By now, everyone's heard of HDTV. It's what comes with those flat panel plasma and LCD screens that we suddenly started seeing in people's living rooms, and it makes sports, movies, and even The Weather Channel look amazing.
Similarly, most people have an idea of what high definition, or "HD," means, such as beautiful, crystal clear picture and vibrant colors. But what does it mean to have an HD monitor attached to your computer. Is there any point to it? Does it make computing that much better?
In brief, it depends on what you with your computer. To be even more brief, yes, it is better.
Definition of High Definition
High Definition is largely a fluid term, taking the shape of a lot of different containers, with the only real meaning being something with a significantly increased picture quality and clarity based on the resolution of the monitor in question. For this reason, High Definition is, in reality, a synonym for high resolution.
High resolution means more pixels in your screen, which leads to a remarkably more clear picture. There are some standards now that allow a more concrete resolution of what it means to have an "official" HD display monitor, even for your PC.
The following are the standard definitions for HD video, which is able to be displayed on monitors of slightly varying native resolutions, some being standard for computer screens, other for TV screens, but they are to a large degree interchangeable because they all work to display these resolutions of video:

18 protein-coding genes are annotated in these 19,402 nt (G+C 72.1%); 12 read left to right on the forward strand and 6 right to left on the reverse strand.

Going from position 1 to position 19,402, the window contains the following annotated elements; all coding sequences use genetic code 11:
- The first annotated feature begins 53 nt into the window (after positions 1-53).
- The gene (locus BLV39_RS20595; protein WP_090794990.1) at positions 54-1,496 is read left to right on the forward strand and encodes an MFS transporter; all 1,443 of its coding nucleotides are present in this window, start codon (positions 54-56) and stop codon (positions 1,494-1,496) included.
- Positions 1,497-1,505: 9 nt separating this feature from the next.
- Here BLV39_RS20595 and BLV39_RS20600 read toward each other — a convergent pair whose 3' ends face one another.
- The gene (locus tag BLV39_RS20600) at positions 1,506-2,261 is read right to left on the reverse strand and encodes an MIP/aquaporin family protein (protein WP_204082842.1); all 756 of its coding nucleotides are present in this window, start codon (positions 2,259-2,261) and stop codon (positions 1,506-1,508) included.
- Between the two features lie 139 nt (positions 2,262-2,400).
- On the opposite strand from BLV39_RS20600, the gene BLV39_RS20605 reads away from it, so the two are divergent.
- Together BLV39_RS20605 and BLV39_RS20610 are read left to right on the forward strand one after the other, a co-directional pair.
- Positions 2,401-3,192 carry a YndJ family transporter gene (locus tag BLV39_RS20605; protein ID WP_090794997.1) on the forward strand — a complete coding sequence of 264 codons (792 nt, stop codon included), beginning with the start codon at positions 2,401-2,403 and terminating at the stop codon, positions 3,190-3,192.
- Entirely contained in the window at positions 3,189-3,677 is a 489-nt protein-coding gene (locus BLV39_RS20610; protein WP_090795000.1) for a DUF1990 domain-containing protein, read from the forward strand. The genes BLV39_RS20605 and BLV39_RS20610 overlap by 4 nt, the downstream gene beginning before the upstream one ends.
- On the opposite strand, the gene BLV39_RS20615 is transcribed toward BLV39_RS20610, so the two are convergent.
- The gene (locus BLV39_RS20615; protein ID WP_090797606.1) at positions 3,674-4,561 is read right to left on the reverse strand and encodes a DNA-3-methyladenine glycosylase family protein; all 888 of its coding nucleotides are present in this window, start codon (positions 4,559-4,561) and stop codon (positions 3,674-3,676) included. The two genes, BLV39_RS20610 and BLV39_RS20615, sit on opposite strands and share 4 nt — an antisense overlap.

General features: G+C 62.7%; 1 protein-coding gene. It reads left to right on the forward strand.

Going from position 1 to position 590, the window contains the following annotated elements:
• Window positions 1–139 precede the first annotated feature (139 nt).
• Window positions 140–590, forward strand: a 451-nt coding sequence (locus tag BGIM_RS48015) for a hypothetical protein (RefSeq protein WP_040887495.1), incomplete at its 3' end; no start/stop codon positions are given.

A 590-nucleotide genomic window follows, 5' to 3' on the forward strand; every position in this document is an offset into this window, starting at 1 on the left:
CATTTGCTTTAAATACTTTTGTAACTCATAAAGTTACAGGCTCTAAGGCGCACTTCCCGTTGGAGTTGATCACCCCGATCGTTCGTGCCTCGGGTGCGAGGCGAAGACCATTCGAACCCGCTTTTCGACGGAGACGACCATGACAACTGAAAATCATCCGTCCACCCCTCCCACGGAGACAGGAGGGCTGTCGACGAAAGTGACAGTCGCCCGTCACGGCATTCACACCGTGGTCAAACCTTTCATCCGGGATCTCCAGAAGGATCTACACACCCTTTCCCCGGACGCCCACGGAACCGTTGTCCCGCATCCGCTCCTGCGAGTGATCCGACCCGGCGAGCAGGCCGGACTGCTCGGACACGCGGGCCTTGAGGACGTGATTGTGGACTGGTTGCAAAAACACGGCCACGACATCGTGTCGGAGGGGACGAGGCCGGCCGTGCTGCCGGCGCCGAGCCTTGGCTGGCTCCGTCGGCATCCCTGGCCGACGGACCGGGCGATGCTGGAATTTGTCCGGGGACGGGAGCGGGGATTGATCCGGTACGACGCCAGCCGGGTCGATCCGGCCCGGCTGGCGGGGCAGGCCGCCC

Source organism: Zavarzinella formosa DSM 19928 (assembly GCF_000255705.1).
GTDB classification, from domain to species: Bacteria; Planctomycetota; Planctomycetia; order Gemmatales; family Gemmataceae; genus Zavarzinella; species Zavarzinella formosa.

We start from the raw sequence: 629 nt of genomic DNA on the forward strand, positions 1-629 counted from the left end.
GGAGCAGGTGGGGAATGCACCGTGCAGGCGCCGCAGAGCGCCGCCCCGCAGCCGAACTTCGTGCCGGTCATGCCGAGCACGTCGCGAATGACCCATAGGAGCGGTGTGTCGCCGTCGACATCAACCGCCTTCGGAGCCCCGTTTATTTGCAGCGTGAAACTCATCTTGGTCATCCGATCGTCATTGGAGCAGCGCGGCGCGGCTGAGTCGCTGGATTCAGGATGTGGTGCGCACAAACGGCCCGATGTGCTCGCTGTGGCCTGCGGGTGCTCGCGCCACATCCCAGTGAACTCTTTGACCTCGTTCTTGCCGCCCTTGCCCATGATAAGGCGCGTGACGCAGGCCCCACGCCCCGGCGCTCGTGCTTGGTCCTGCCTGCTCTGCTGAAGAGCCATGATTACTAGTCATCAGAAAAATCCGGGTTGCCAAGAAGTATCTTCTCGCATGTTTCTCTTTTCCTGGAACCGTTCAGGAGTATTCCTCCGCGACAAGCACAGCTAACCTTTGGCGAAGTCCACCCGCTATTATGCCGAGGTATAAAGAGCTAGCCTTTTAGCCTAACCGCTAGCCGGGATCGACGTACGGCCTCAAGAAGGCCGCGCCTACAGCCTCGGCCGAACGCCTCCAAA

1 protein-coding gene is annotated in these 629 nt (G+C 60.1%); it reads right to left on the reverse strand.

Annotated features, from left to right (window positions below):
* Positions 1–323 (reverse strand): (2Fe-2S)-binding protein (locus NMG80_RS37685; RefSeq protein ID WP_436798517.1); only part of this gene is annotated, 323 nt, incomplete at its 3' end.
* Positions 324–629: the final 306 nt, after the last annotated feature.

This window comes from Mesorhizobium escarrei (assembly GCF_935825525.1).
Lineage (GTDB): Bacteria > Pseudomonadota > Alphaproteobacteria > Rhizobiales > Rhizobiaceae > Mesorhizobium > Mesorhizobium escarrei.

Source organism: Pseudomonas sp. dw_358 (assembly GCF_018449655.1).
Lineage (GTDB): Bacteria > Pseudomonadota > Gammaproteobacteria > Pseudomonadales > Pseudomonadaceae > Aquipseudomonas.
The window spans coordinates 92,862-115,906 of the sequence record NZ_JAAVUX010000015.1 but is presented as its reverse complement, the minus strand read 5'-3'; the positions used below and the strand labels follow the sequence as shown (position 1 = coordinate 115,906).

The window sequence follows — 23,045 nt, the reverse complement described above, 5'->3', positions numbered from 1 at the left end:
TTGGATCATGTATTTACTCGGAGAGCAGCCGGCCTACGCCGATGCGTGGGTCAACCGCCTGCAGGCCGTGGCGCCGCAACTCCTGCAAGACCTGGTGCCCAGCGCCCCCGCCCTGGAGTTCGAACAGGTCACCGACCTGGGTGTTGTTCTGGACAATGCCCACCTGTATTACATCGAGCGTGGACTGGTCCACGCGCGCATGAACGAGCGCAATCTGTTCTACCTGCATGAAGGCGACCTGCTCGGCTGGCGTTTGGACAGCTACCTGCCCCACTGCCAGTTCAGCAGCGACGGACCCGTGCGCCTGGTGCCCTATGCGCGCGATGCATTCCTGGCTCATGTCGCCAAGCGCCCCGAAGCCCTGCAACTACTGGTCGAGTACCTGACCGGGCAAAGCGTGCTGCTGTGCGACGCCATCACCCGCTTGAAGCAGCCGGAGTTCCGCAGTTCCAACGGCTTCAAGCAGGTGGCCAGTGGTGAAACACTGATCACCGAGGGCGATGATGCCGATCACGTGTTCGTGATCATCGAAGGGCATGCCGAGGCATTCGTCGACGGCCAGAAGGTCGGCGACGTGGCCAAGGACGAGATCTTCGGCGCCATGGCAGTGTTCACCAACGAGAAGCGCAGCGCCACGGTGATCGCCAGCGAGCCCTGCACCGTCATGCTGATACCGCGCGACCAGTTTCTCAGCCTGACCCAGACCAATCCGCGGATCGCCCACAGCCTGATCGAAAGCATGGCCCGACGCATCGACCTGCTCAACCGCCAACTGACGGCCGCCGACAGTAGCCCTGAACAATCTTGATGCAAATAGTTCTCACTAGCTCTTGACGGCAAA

- 1280x720 - aka 720p
- 1920x1080 - aka 1080i
- 1920x1080 Progressive - aka 1080p
The "p" and "i" after the resolution denotes either Progressive or Interlaced scanning, respectively. Progressive has been proven to the the faster, clearer picture, less prone to blurring, and therefore has won the title of the "standardized" best possible resolution for HD broadcasting at 1080p.
For your PC, high definition means taking your computer to the next level when it comes to playing video games, watching movies, and watching HD online video. HD means that the screen will be 'widescreen,' so you'll be watching it as it was originally intended to be seen, uncropped, in the theater.
Since HDTV caught fire, video game studios and online entertainment companies have been focusing more and more on HD programming for a high resolution screen. So really, what it ultimately means is, if you don't have an HD monitor, you're missing out on a big part of the picture.